Bonds & Agreements-FAQ
When are bonds required?
Most land development projects (i.e. land disturbance permits, sketch plats, or final plats) will require 1 or more bonds or agreements before a permit can be issued. For example, a commercial land disturbance permit or residential subdivision land disturbance permit will always require an erosion control bond.
What bonds are required for my project?
Bonds required vary by project; this will be discussed in your conceptual review (process required before all land disturbance projects). The following bonds/agreements/documents may be required: Owner Affidavit Erosion Control Bond Environmental Permits Affidavit
County Tax Commissioner Ad valorem tax statement
CAD File Final Plat Mapping Form
BMP Maintenance Agreement
BMP Maintenance Bond
Landscape Maintenance Agreement Landscape Maintenance Bond
Street Maintenance Agreement Dunwoody Stormwater BMP Maintenance Agreement Development Performance and Maintenance Agreement
How do I acquire bond forms?
The City of Dunwoody has templates for required bonds that can be picked in our office (41 Perimeter Center E, Ste 250), or you may call 678-382-6800 and request a particular form be e-mailed. Forms are also available on this page by clicking on the form title under the previous question. Any change in language used on the forms must be pre-approved by the City attorney before you submit the bond.
What form of payment/credit can I use to submit bonds?
• Letter of credit or escrow-must come from a certified financial institution, be on the institution’s letterhead, be notarized and have a contact name and direct phone number for the representative at the institution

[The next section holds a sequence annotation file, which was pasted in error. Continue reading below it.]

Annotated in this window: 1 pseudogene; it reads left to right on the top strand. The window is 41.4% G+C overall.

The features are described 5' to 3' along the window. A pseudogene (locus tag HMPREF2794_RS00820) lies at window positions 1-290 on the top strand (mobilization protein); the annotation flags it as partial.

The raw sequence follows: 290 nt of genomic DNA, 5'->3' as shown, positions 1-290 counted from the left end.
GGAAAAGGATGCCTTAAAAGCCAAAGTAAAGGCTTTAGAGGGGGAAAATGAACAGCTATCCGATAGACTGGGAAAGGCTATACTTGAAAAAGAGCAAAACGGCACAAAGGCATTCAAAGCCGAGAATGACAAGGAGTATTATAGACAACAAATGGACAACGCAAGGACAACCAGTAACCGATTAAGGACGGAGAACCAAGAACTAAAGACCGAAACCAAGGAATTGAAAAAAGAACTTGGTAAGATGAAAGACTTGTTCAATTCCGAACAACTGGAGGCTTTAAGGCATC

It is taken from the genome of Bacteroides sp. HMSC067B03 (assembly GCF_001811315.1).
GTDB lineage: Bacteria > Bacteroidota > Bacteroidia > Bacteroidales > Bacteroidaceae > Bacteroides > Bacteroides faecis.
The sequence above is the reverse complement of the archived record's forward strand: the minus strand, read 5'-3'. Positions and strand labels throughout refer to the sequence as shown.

• Surety bond
• Check-made out to “City of Dunwoody”
How much do bonds cost?
Cost varies by permit.
Erosion control bonds are always in the amount of $3,000/acre. Most other bonds are valued at a percentage of the estimated cost of construction.
Whose responsibility is it to make sure bonds are submitted?
Submitting bonds is the responsibility of the developer.
The City will assist with the process, but, ultimately, responsibility of knowing which bonds will be required, what amounts, and when they are required for each specific project is the developer’s responsibility.
When and how are bonds released?
Letters of escrow and credit-At the end of the bond period (typically 18 months but sometimes shorter/longer), the City will complete an inspection. If all conditions of the bond are met, the City will write a letter to the financial institution holding the funds stating that they can be released.
Check bond- At the end of the bond period (typically 18 months but sometimes shorter/longer), the City will complete an inspection. If all conditions of the bond are met, the City will issue a reimbursement to the developer.
It is always advisable to check in with the City’s environmental inspector when your bond period is coming to a close to make sure that there are no concerns that might delay releasing the bond.